You are not entitled to a fuel grant under the energy grants credits scheme for the biodiesel component of the blend. If the blend of diesel and biodiesel does not meet the fuel standard for diesel, you can only claim fuel tax credits for the diesel included in the blend. However, for fuel tax credits, you must work out the road user charge on the entire quantity of fuel, including the biodiesel component. You may also receive a fuel grant for the biodiesel component as an alternative fuel under the energy grants credits scheme.
The energy grant amount for alternative fuels decreases to zero on 1 July 2010. You cannot claim a grant for fuels purchased after that date. You may continue to claim for fuels purchased before 1 July 2010, provided you lodge within three years of the date of purchase and your claim is made before 1 July 2011. If you do not claim by 1 July 2011, you may be able to claim the amount of your fuel grant on the BAS.

 

You must be registered for both goods and services tax (GST) and fuel tax credits before you can make a claim. You claim fuel tax credits on your business activity statement (BAS).

Further information http://www.ato.gov.au/businesses/content.asp?doc=/content/76594.htm&page=5
How to set out Tax Invoices

For help on setting out Tax Invoices, click here for PDF.

Common GST Mistakes

Here are some of the mistakes the Tax Office has noted being made by small businesses. The list is not exhaustive, but may serve to underline areas that others have come to grief on – so you don’t make the same mistakes.

  • Bank Fees (e.g. monthly and annual fees, chequebook fees and loan establishment fees). Bank fees are treated as "input taxed" meaning the bank doesn't charge GST to the customer. Note, GST is charged on credit card merchants fees and therefore a GST credit can be claimed on these expenses;
  • Government Fees where no GST has been charged should be coded FRE. Examples include land tax, council rates, water rates, ASIC filing fees and motor vehicle registration;
  • Expenses relating to residential rental properties where the entity is registered for GST. Residential premises are input taxed and therefore GST credits cannot be claimed on the expenses paid;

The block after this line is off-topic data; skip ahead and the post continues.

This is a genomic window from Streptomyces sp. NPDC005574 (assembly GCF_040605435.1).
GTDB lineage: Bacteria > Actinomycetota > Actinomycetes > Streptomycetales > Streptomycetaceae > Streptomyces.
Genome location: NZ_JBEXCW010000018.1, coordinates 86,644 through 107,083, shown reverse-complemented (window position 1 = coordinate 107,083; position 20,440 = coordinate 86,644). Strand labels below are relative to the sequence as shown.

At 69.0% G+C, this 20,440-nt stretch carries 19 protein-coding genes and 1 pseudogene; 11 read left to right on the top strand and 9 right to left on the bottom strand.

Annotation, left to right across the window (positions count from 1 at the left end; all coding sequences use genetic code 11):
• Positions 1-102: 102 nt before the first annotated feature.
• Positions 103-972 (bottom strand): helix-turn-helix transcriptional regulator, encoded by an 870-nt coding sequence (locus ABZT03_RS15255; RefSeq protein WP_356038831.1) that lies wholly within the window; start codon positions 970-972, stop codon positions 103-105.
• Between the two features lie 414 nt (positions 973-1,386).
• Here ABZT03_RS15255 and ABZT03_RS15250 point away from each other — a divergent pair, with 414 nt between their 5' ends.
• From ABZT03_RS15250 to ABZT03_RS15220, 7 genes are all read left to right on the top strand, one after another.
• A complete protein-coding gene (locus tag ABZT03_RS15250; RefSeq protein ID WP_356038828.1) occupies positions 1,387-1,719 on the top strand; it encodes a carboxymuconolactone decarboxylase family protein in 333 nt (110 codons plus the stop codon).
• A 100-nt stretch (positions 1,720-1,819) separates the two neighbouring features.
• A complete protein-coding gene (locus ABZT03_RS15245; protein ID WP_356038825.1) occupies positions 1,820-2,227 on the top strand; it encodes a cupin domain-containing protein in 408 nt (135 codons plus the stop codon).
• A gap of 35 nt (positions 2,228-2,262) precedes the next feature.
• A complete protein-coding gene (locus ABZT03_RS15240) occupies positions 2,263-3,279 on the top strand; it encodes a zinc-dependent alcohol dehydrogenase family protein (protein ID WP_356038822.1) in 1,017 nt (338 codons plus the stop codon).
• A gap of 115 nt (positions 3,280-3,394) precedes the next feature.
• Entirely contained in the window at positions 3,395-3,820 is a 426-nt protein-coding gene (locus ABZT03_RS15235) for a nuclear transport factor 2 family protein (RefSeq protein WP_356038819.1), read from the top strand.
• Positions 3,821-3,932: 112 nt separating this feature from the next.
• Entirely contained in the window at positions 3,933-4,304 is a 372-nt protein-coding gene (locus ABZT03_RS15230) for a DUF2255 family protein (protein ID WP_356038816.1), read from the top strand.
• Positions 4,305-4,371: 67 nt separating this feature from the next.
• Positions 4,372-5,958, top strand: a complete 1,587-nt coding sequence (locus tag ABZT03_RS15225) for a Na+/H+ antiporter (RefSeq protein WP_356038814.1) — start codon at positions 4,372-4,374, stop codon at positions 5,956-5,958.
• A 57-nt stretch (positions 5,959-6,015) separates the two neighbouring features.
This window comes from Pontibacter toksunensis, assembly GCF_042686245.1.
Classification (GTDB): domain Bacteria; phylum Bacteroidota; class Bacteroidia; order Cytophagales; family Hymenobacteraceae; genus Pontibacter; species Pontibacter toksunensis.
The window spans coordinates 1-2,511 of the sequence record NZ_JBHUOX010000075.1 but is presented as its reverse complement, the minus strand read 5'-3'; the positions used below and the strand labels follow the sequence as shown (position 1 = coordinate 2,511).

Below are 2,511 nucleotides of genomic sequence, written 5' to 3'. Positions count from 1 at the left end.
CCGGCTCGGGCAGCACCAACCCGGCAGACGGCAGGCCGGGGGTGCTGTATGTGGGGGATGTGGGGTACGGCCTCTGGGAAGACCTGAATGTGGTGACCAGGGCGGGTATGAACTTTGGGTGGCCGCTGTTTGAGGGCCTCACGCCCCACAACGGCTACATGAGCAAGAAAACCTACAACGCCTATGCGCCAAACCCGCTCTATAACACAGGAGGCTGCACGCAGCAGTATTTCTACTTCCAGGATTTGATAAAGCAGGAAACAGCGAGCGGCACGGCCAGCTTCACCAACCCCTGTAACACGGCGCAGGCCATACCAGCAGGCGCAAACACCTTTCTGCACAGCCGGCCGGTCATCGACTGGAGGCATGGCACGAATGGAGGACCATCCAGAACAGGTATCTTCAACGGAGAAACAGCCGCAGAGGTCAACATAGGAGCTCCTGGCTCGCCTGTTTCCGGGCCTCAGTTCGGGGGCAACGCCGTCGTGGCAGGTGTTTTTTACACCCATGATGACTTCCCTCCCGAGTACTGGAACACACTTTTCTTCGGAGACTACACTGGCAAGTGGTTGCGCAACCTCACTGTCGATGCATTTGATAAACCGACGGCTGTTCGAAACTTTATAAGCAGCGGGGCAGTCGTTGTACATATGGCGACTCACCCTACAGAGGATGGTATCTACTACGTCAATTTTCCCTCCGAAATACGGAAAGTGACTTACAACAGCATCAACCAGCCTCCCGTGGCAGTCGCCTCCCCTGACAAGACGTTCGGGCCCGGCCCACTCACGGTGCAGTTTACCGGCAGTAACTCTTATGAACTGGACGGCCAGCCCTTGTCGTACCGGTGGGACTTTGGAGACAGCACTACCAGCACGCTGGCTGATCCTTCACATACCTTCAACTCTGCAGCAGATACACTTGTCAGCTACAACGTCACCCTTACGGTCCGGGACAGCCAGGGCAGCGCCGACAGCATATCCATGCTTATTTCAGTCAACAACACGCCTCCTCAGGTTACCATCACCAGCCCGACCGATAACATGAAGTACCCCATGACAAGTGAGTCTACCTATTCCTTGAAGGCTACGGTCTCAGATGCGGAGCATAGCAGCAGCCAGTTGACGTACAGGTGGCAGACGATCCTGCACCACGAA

• Business insurance policy. As there is a stamp duty component in the premium which is not subject to GST, a GST credit cannot be claimed on this portion of the payment. The actual amount of GST payable on an insurance premium is usually stated on the renewal form;
  • Sale of cars and equipment, including the trade of motor vehicles. The sale of a business asset is subject to GST just like any ordinary business transaction unless the going concern exemption is claimed;
  • Government grants and incentives which are received inclusive of GST 
  • GST-free purchases such as basic food items, exports and some health services;
  • Wages and superannuation payments are non-taxable supplies;
  • Entertainment expenses where the business has elected to use the 50/50 split method for fringe benefits tax purposes. Only 50% of the GST credits can be claimed in this situation;
  • Motor Vehicles with a purchase price in excess of the luxury car limit of $57,009 GST inclusive. The maximum GST credit that can be claimed is limited to $5,183;
  • Sole traders and partnerships are not apportioning input tax credits and making adjustments to expenditure that is partly private and partly business use (e.g. motor vehicle expenses). To calculate their GST liability, small businesses are required to undertake this apportionment each time they prepare their BAS, though in practice the actual private use may not be accurately determined until the business is required to complete and lodge its annual income tax return. Sole traders and partnerships with an annual turnover of up to $2 million that pay GST either on a monthly or quarterly basis can apportion the private portion of GST credits on an annual basis, instead of each time the BAS is lodged;
  • Assets financed by way of commercial hire purchase (CHP). While an up-front GST credit is available for businesses accounting for GST using the accruals or invoice basis, this is not available where the business uses the cash basis. When the cash basis applies the GST credit to be claimed is calculated as 1/11th of the "principal" portion of the total CHP payments made during the relevant month or quarter, (i.e. the credit is claimed progressively over the term of the CHP loan). In order to claim the total GST credit upfront, the business would need to consider financing the asset by way of a chattel mortgage;
  • Yellow Pages advertising. Where the business chooses to pay for the cost of advertising by instalments, the entire GST is charged up-front. Businesses that account for GST on an accruals or invoice basis can claim this up-front amount in their next BAS, whereas businesses that use the cash basis can only claim a GST credit equivalent to 1/11th of each instalment; and
  • No valid tax invoice at the time of lodging the BAS. Businesses in this situation should contact the ATO for permission to claim the GST credit.
  • Interest Income should have ITS (Input Taxed Sale) as the code.
  • Personal Income that isn't really income (eg. a family loan, a gift or a tax refund) is non-taxable.
  • Other GST Free items include Milk, tea, coffee, international travel, donations and some first aid supplies.
Are you an employee or a contractor?